“20 a month for three films is a bit hard on the wallet”

I’m always astonished at the narrow level of taste and lack of adventurousness that leads people to think there’s only 3 movies worth watching a month on there. My problem is that there’s not enough time to keep up.

I can agree with many criticisms of Netflix, but lack of content is never one I can agree with. Maybe it’s just that I pay more attention to the full catalogue available and don’t depend on what’s being pushed on the home screen?

LostInLoDOS (profile) says:

Re: Re: Re:2

Netflix was long admired for its deep and varied catalogue.
They don’t have that today. Like others here, I don’t go by what they push. I can’t honestly remember EVER choosing a main-page title for my queue.
And that’s my point. Netflix has given up on the core film enthusiasts to attempt to grab mainstream audiences.
That would be fine if they didn’t abandon those who supported them since day one.

Netflix wouldn’t be a streaming powerhouse if it didn’t hold all the DVD users during the transition period. And continue to supply non-standard Farr that kept us paying $45-$55-$59.99 for 8-disc accounts.
That less common material brought over users willing to stick around when it went to streaming. Not watch a few blockbusters and cancel for 6 months.

The content issue is they are spending big money with the hopes of locking in users and not serving the loyalists that built them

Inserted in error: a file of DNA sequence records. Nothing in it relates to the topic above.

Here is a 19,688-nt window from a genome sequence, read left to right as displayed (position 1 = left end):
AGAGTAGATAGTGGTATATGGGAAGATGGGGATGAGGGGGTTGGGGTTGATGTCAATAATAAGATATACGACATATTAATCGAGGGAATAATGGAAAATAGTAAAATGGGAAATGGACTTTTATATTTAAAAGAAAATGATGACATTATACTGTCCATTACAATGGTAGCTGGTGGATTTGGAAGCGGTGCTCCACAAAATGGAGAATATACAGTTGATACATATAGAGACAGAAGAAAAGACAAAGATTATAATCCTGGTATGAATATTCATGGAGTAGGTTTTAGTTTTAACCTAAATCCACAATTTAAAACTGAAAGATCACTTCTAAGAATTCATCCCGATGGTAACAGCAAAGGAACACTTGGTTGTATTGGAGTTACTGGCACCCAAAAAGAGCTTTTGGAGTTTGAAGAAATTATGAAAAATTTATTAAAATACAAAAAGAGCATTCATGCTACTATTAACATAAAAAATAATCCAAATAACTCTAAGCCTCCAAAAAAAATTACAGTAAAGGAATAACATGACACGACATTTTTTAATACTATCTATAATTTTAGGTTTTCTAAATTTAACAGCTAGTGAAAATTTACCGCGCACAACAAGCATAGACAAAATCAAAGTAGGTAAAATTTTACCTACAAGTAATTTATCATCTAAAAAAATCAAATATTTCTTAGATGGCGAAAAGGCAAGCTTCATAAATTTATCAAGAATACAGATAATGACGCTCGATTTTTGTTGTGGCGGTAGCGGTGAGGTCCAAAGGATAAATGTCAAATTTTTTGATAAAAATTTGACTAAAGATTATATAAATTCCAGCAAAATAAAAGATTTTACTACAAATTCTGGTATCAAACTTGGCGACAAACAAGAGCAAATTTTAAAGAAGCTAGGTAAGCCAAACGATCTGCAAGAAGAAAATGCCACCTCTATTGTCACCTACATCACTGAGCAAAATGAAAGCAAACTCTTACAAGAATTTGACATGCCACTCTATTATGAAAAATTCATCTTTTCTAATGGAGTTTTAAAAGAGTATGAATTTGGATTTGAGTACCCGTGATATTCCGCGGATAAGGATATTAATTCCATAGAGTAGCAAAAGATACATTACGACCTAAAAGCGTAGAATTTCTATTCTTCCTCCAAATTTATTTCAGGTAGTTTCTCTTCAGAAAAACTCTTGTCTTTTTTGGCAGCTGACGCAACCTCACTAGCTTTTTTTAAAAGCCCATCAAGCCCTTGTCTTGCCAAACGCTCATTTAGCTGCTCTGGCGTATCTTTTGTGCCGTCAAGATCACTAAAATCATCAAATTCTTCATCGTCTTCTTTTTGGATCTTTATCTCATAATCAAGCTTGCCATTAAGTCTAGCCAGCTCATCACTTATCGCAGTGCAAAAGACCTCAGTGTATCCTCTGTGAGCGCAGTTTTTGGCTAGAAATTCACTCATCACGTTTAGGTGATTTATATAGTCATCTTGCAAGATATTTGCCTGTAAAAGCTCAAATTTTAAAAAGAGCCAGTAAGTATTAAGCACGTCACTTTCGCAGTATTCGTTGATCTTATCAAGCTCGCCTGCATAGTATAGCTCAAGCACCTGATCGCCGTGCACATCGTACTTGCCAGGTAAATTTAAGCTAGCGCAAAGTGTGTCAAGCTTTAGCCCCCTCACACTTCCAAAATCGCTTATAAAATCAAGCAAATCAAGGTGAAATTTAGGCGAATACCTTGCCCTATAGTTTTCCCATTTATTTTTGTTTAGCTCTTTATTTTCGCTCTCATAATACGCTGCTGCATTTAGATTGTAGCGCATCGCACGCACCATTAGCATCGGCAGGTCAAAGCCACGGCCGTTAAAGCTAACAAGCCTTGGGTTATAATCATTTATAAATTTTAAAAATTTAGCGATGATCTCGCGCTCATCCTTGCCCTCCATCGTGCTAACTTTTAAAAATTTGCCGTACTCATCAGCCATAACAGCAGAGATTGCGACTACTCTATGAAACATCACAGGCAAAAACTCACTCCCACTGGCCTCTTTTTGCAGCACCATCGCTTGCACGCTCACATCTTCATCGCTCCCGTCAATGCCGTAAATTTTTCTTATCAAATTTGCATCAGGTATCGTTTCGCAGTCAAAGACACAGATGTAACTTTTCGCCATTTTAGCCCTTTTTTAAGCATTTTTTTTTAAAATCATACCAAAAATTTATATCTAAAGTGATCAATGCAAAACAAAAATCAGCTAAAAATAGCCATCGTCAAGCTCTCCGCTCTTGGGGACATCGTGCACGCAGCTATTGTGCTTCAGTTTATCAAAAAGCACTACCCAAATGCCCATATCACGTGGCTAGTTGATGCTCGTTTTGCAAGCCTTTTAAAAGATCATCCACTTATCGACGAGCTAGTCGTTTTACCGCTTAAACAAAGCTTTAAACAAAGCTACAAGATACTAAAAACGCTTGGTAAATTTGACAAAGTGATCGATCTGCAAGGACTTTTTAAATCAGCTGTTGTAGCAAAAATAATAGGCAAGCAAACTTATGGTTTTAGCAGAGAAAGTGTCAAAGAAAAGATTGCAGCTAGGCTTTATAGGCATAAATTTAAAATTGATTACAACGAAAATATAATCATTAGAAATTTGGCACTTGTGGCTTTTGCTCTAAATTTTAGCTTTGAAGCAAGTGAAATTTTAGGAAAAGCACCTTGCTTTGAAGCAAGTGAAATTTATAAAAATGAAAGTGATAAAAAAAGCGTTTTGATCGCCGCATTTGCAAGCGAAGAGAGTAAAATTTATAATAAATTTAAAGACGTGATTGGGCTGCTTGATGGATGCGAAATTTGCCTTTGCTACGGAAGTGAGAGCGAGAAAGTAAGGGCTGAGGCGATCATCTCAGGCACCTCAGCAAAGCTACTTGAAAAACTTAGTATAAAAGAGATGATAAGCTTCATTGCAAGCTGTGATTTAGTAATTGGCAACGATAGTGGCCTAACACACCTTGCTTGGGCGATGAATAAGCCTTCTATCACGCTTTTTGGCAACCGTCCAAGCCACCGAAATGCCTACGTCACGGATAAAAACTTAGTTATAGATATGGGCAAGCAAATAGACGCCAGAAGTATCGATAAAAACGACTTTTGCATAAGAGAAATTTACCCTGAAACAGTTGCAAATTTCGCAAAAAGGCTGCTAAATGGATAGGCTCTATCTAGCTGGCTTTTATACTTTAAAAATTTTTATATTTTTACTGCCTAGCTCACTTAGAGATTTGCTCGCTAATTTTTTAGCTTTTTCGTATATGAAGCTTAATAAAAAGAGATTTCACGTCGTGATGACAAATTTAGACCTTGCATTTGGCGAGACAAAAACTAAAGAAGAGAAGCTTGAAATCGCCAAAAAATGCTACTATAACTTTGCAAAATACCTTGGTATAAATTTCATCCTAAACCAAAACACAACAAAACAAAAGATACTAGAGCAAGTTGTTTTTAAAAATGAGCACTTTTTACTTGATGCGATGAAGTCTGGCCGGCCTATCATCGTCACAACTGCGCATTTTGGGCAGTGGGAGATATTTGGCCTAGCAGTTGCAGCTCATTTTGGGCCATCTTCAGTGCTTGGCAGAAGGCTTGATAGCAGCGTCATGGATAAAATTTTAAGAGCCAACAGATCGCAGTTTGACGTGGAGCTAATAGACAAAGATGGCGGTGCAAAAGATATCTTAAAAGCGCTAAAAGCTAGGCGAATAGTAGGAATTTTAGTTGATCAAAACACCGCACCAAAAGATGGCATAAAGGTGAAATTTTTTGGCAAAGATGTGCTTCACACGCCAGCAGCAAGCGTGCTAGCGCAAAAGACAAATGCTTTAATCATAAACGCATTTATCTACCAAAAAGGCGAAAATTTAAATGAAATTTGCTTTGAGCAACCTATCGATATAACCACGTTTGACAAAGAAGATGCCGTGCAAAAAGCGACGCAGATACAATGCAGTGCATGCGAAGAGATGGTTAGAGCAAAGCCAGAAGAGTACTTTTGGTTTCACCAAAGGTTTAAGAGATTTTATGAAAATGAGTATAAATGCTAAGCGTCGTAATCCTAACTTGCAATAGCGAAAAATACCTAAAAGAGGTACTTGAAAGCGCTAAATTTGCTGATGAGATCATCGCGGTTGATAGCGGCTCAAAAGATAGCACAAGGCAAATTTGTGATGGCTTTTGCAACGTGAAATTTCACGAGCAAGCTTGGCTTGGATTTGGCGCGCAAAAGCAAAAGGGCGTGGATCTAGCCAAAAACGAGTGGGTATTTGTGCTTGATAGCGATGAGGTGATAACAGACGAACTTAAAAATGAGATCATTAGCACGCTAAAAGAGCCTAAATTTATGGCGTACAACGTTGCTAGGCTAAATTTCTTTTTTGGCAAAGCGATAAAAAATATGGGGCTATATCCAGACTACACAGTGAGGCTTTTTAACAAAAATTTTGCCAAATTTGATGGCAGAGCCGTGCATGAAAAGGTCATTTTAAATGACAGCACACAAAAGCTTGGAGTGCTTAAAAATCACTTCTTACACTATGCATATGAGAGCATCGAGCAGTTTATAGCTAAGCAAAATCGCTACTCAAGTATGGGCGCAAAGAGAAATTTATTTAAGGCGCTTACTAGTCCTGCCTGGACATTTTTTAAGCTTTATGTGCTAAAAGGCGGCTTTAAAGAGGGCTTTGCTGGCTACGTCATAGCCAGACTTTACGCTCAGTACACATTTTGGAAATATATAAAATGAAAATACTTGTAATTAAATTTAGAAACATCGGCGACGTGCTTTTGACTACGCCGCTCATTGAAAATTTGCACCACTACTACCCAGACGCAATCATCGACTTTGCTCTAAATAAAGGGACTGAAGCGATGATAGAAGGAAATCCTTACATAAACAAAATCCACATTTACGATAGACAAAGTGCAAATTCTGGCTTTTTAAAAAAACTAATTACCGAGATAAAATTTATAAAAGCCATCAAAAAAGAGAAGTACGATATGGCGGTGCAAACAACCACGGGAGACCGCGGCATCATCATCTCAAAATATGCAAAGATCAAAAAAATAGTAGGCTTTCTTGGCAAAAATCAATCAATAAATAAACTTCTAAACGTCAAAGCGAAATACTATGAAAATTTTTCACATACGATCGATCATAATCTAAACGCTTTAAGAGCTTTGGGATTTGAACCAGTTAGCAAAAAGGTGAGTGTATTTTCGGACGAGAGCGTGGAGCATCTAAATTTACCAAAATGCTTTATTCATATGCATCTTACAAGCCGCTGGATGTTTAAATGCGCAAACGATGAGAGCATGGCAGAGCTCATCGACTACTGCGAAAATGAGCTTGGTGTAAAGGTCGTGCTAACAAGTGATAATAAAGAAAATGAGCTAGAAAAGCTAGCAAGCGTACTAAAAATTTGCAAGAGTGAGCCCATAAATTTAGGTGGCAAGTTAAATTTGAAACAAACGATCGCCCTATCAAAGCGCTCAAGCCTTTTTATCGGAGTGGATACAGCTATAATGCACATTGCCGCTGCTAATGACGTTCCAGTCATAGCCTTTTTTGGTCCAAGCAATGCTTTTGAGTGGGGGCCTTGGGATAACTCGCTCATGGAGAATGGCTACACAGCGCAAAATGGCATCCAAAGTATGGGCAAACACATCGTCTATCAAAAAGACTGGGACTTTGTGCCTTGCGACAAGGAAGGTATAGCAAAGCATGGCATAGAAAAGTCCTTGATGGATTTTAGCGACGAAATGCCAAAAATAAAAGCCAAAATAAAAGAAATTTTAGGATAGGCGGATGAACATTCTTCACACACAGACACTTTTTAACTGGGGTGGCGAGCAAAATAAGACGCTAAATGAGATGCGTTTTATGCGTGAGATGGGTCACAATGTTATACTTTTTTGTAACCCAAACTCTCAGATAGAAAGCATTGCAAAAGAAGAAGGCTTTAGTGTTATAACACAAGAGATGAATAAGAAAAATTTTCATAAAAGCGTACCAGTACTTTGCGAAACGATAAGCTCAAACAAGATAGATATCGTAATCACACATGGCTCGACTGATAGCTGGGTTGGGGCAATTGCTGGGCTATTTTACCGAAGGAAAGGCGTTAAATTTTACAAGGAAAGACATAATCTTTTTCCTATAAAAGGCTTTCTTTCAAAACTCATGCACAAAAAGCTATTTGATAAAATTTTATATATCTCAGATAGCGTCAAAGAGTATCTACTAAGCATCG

PaulT (profile) says:

Re: Re: Re:3

“Netflix was long admired for its deep and varied catalogue.”

Yes, and then the studios fucked them over with licencing, first by trying to demand too much than would be possible to keep them in business, then by setting up their own competition. Such is the business of licencing streams vs buying DVDs, and it’s the fault of copyright law, not Netflix

“That would be fine if they didn’t abandon those who supported them since day one.”

They didn’t abandon anyone willingly. However, if the choice is between servicing you individually with huge licencing fees and doing something that keep their business afloat, they’re going to choose the latter every time, no matter how many times you want to watch the hardcore cut of Caligula without buying a disk.

“That less common material brought over users willing to stick around when it went to streaming”

Yes, and now that they can measure their subscribers in hundreds of millions globally rather than thousands of users domestically, they service the people who pay them money. If you don’t like it, stop whining, cancel your Netflix sub and pay the people who do give you what you want.

Your main problem is that you choose to be a whiny asshole trying to change everyone else instead of being an adult and supporting people who provide the service you want. Stop being a prick.

“The content issue is they are spending big money with the hopes of locking in users”